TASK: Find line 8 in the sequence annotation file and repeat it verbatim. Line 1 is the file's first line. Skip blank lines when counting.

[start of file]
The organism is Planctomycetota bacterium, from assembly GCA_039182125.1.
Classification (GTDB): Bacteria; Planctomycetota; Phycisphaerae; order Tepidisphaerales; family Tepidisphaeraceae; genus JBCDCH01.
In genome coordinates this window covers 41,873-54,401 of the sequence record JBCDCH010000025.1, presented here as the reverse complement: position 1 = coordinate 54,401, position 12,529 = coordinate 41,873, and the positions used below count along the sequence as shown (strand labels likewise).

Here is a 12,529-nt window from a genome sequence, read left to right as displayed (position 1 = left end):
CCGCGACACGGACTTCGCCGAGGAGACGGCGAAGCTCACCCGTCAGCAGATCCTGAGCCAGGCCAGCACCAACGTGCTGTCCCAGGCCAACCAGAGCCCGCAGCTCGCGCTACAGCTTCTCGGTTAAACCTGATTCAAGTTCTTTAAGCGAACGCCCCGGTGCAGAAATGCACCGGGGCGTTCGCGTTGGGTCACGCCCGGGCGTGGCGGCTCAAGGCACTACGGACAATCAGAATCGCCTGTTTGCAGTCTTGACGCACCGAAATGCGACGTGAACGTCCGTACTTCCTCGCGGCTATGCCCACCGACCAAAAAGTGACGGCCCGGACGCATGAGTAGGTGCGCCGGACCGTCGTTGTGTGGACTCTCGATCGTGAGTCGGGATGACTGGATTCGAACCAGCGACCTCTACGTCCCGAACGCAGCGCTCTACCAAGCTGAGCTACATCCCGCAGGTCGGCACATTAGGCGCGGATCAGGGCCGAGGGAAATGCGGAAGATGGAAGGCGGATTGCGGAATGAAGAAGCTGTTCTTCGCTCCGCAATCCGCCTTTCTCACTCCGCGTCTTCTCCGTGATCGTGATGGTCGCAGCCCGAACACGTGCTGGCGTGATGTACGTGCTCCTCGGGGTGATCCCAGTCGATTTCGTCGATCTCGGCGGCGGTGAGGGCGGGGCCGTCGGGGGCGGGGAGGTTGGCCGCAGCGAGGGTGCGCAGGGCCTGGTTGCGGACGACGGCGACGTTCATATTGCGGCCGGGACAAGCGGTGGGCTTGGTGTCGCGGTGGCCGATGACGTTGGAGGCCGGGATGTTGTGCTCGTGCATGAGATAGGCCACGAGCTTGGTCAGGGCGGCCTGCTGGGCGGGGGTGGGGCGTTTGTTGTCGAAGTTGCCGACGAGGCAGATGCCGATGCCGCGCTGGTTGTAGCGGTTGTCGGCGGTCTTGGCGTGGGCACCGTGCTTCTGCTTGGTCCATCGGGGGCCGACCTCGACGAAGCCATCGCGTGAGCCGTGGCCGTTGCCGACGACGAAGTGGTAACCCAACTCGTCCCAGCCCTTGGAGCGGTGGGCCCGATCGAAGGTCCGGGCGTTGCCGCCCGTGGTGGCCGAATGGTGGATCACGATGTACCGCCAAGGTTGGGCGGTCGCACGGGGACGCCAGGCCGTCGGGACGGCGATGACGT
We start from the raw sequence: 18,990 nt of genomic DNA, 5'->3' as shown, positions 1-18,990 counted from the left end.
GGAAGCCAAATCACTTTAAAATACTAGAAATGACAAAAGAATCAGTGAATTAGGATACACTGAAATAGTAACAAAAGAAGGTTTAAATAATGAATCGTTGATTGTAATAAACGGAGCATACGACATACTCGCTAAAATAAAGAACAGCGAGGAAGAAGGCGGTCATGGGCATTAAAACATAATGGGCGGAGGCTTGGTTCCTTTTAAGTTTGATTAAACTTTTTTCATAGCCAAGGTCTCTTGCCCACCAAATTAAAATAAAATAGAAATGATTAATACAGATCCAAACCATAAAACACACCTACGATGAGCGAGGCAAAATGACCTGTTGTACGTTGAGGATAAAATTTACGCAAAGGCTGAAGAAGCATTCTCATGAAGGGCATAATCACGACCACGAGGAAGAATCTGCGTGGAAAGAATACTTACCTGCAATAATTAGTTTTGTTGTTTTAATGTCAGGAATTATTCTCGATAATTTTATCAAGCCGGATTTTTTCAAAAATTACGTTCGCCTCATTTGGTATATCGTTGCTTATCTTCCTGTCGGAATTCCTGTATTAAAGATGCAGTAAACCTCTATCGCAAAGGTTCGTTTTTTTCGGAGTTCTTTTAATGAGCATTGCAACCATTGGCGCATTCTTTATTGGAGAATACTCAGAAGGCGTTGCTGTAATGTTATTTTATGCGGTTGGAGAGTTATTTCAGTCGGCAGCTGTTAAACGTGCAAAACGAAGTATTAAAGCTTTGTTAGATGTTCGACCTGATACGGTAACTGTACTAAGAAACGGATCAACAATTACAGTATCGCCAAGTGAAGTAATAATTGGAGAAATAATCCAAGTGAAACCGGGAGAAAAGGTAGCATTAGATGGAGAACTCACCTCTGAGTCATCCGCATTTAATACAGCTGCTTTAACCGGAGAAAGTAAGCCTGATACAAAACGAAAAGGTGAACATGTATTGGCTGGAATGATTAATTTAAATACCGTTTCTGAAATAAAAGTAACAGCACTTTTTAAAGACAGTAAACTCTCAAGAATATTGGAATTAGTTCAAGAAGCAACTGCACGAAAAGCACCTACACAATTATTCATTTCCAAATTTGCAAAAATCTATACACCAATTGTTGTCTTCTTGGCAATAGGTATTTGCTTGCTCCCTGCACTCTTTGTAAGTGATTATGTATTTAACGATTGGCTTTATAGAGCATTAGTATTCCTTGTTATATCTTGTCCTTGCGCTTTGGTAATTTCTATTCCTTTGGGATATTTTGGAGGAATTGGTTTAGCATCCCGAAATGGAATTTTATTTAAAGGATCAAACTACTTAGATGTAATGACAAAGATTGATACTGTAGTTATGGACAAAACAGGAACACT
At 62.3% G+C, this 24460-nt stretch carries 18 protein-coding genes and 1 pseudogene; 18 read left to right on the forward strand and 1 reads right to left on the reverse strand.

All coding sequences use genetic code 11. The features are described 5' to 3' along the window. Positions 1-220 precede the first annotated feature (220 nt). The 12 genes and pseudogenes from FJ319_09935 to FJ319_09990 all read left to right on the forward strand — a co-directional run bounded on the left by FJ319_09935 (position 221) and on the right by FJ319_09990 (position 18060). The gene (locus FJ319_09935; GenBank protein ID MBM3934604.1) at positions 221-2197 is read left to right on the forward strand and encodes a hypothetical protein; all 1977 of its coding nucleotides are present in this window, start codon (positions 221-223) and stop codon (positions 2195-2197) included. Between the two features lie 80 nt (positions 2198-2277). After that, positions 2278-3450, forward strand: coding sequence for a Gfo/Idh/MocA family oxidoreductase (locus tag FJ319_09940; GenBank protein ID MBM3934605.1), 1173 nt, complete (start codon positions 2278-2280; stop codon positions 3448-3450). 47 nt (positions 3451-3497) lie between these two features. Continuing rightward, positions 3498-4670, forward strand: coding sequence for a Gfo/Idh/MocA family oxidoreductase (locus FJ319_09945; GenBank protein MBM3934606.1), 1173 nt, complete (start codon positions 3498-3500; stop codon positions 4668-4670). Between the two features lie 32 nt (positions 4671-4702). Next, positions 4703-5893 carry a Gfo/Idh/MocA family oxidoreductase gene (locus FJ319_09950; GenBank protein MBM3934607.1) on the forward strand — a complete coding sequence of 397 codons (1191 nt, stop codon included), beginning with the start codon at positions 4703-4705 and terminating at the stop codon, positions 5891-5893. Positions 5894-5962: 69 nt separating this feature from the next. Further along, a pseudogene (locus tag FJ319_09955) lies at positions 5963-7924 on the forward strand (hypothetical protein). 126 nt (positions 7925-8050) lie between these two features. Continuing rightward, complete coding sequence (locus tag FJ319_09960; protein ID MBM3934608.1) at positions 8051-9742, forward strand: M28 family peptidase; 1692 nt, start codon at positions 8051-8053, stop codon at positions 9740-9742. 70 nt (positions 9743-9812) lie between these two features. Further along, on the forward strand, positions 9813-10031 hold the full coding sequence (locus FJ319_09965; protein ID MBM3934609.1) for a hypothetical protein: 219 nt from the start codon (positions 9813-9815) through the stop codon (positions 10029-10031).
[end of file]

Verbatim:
At 62.3% G+C, this 24460-nt stretch carries 18 protein-coding genes and 1 pseudogene; 18 read left to right on the forward strand and 1 reads right to left on the reverse strand.